Scanned image of the page. Keyboard directions: use + to zoom in, - to zoom out, arrow keys to pan inside the viewer.

Page Options

Download this Issue


Something wrong?

Something wrong with this page? Report problem.

Rights / Permissions

This collection, digitized in collaboration with the Michigan Daily and the Board for Student Publications, contains materials that are protected by copyright law. Access to these materials is provided for non-profit educational and research purposes. If you use an item from this collection, it is your responsibility to consider the work's copyright status and obtain any required permission.

October 09, 1980 - Image 4

Resource type:
The Michigan Daily, 1980-10-09

Disclaimer: Computer generated plain text may have errors. Read more about this.



Page 4 Thursday, October 9, 1980 The Michigan Daily



Edited and managed by students at The University of Michigan


by David Kirby

. . ........

Vol. XCI, No. 31

420 Maynard St.
Ann Arbor, M1 48109

Editorials represent a majority opinion of The Daily's Editorial Board


Ford looks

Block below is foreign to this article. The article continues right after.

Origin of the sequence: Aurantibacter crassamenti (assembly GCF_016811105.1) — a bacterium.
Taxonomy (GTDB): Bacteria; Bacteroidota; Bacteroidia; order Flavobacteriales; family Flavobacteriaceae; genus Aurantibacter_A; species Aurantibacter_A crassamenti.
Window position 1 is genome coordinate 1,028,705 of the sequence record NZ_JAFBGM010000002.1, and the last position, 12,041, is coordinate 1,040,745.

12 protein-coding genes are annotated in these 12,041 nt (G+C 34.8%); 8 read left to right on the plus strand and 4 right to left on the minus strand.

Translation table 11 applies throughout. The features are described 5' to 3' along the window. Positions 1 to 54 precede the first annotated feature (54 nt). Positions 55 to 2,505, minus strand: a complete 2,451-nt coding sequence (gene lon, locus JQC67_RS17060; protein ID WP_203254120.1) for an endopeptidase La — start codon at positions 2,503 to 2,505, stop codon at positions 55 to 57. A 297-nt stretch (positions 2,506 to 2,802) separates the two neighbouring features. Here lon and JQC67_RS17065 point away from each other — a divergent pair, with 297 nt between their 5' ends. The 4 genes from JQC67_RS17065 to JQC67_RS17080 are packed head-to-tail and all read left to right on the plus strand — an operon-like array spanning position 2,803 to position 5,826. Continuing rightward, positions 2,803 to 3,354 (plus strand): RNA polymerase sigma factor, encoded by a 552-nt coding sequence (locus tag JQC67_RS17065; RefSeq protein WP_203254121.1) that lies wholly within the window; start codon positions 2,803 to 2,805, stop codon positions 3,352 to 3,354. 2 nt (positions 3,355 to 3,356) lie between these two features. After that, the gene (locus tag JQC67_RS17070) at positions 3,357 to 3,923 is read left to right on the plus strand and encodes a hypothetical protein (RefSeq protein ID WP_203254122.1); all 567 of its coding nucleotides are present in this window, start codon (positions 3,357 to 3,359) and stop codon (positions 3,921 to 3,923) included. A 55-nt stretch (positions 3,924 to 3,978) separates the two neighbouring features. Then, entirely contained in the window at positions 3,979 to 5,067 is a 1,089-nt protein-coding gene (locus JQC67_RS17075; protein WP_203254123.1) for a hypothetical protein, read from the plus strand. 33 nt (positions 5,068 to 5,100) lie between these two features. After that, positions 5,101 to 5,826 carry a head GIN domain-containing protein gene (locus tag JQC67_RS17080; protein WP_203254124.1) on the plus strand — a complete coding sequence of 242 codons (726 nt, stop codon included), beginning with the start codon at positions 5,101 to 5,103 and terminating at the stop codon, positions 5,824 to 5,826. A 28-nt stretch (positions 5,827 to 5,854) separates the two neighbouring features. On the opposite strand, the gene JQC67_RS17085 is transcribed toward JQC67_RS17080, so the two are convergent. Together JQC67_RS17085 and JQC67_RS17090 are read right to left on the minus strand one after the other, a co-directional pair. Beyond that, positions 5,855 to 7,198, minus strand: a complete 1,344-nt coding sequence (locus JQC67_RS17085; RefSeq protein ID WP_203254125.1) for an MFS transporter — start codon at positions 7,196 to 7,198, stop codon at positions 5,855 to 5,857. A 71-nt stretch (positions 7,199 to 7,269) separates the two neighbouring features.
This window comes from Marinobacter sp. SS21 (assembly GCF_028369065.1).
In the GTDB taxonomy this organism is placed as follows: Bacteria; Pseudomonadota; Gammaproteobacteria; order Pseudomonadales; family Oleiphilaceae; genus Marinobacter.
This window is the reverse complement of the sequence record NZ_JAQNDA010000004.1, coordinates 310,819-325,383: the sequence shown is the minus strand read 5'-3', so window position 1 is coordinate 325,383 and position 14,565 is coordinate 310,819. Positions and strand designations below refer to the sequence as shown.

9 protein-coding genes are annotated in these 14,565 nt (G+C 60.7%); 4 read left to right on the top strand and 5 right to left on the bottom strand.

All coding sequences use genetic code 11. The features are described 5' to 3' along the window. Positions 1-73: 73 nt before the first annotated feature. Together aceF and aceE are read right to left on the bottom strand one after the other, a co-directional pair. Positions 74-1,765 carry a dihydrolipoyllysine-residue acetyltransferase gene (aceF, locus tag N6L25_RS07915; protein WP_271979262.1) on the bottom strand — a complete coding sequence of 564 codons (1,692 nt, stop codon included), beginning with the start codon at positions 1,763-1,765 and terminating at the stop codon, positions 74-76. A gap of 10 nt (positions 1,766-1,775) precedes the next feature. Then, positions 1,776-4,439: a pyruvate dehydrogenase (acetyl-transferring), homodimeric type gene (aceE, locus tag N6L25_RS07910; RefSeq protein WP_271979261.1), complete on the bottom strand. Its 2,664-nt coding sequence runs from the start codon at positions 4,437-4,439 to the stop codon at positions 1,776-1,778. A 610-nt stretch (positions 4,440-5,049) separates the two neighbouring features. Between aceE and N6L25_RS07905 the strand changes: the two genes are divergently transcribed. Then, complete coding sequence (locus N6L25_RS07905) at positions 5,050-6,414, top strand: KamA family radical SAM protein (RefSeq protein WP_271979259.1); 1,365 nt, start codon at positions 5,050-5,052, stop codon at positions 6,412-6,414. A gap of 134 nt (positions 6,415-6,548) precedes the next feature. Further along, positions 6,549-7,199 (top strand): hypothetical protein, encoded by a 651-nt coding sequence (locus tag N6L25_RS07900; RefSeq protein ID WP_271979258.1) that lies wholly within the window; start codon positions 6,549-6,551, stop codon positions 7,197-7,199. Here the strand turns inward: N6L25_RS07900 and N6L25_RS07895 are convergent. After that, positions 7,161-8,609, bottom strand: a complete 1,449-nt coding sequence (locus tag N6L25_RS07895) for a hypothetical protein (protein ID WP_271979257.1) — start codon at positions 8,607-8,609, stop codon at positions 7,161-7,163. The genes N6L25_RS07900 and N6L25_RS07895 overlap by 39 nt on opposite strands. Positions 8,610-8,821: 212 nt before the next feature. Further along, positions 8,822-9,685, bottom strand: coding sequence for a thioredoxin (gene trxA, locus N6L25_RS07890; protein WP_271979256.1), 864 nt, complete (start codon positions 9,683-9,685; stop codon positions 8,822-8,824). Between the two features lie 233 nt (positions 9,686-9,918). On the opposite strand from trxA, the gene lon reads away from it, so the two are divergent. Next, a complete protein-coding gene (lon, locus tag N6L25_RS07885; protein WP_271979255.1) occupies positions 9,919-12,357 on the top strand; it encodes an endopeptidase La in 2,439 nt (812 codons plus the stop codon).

Ford was asked Tueday whether
he felt awkward supporting Ronald
Reagan even though Reagan lent him
only lukewarm support in 1976.
Ford, speaking to a campus audien-
ce, replied that he didn't feel awkward.
"I always look to the future and forget
the past," the University alumnus
How frighteningly ironic it is that he
iworking for the election of a man
who looks to the past and forgets the
It is disheartening to see Jerry Ford
sell out for the sake of expediency. For
all his bumbling, the former president
is almost unanimously regarded as a
caring, sincere man-a man who
shouldn't be avidly campaigning for
another whose simplicity and naive
jingoism will probably lead the U.S.
into a war.
Indeed, watching Ford, one senses a
France's Jei
T HE RECENT rash of bombings
directed against France's Jews
may be called a minor matter by
some; certainly a very small percen-
tage of that nation's people have been
directly affected by the violence.
But rightist movements almost
always start small. For a long time,
the Nazi movement in Germany con-
sisted of nothing more than drinking